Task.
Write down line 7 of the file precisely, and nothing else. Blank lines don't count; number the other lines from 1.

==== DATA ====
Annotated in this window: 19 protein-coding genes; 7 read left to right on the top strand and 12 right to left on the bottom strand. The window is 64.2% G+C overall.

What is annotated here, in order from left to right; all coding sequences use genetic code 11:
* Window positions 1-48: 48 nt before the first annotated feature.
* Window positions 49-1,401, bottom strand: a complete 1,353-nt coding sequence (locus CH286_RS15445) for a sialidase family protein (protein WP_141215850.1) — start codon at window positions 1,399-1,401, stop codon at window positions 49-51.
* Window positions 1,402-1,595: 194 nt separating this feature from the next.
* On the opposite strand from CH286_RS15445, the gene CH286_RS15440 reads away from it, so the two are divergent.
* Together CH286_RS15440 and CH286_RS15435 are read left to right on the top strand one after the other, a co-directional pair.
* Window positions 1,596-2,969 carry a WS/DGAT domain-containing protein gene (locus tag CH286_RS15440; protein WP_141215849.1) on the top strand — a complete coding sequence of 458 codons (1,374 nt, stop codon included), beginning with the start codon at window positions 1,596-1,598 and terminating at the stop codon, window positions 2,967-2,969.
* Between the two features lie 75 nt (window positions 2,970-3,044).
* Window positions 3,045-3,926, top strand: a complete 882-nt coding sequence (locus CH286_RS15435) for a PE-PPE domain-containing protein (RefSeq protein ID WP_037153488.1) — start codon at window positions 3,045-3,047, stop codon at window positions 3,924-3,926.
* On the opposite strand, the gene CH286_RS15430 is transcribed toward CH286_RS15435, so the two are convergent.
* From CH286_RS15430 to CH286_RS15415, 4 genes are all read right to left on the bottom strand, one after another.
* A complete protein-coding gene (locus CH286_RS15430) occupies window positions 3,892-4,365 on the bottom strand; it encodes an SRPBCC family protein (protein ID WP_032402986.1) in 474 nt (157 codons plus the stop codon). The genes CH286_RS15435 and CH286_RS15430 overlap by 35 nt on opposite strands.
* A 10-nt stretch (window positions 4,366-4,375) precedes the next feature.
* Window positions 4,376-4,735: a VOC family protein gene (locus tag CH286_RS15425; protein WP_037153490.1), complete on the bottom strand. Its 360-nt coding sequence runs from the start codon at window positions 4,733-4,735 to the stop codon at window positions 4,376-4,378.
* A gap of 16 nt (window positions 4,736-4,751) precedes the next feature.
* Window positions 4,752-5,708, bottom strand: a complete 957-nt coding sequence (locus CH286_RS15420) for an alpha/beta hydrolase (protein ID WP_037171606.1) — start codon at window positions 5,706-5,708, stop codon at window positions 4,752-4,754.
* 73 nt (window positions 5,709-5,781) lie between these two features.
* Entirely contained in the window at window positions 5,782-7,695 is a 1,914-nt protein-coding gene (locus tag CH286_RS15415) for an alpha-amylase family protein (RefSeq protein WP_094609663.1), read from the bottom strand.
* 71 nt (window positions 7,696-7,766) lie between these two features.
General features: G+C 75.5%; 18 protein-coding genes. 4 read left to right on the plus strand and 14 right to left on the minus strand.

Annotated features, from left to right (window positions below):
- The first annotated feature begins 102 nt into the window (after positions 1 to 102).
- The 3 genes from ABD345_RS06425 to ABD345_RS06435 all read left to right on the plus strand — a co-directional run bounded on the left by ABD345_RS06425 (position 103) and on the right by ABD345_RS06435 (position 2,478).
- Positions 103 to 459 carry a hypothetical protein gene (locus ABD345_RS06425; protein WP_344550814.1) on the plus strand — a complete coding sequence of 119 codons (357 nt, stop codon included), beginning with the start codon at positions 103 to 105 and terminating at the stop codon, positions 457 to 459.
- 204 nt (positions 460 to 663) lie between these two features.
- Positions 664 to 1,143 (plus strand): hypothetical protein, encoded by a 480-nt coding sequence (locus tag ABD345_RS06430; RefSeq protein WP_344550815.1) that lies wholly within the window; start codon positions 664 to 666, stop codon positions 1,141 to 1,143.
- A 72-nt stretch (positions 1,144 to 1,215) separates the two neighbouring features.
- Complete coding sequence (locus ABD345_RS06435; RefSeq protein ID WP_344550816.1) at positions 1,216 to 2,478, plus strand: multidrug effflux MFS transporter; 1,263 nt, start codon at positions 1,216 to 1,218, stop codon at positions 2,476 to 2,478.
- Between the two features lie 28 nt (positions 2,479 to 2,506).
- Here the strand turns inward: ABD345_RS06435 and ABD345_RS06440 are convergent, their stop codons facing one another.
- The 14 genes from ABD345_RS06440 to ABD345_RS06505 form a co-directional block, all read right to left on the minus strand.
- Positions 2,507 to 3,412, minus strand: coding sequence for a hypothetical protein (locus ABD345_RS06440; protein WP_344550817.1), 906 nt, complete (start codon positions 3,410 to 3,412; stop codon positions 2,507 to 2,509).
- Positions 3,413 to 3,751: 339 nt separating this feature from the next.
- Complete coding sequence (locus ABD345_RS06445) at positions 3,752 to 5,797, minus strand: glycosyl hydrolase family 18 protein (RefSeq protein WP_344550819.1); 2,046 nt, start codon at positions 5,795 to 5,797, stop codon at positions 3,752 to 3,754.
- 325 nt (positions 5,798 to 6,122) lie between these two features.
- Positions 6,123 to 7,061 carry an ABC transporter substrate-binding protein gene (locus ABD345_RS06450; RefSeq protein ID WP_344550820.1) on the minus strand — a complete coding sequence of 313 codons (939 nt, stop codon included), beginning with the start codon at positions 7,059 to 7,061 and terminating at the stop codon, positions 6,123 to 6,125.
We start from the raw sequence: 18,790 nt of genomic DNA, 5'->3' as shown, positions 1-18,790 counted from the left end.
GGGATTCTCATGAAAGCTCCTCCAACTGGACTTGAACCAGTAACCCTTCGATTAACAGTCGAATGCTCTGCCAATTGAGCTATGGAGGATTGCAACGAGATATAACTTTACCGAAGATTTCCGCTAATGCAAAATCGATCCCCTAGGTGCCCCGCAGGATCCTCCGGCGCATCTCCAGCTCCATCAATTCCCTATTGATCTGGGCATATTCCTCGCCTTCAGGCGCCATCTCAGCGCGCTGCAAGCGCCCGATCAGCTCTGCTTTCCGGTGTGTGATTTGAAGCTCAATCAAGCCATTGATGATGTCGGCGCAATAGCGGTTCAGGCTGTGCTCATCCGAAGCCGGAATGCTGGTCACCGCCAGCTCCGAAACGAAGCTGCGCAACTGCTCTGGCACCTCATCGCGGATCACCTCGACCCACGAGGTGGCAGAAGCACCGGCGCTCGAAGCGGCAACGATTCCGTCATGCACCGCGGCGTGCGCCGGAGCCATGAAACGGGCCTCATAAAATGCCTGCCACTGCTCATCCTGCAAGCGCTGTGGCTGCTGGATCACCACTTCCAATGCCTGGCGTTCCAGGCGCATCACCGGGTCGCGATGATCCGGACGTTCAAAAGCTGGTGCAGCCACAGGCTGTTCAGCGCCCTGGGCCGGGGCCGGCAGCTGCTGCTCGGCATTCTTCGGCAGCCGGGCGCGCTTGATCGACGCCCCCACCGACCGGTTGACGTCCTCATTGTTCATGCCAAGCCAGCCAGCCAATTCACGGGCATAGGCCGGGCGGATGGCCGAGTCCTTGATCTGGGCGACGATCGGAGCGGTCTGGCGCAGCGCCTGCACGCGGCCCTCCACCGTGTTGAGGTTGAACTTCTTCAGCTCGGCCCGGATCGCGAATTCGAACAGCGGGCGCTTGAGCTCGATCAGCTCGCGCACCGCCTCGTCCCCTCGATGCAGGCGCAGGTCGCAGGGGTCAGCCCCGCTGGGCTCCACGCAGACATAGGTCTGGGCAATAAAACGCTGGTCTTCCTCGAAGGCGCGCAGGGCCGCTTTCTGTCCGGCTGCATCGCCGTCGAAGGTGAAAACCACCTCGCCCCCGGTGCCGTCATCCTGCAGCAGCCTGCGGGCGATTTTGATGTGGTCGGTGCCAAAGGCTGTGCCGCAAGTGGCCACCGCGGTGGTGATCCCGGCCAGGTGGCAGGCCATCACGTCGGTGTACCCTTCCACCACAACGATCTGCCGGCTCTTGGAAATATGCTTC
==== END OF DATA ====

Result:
* Together CH286_RS15440 and CH286_RS15435 are read left to right on the top strand one after the other, a co-directional pair.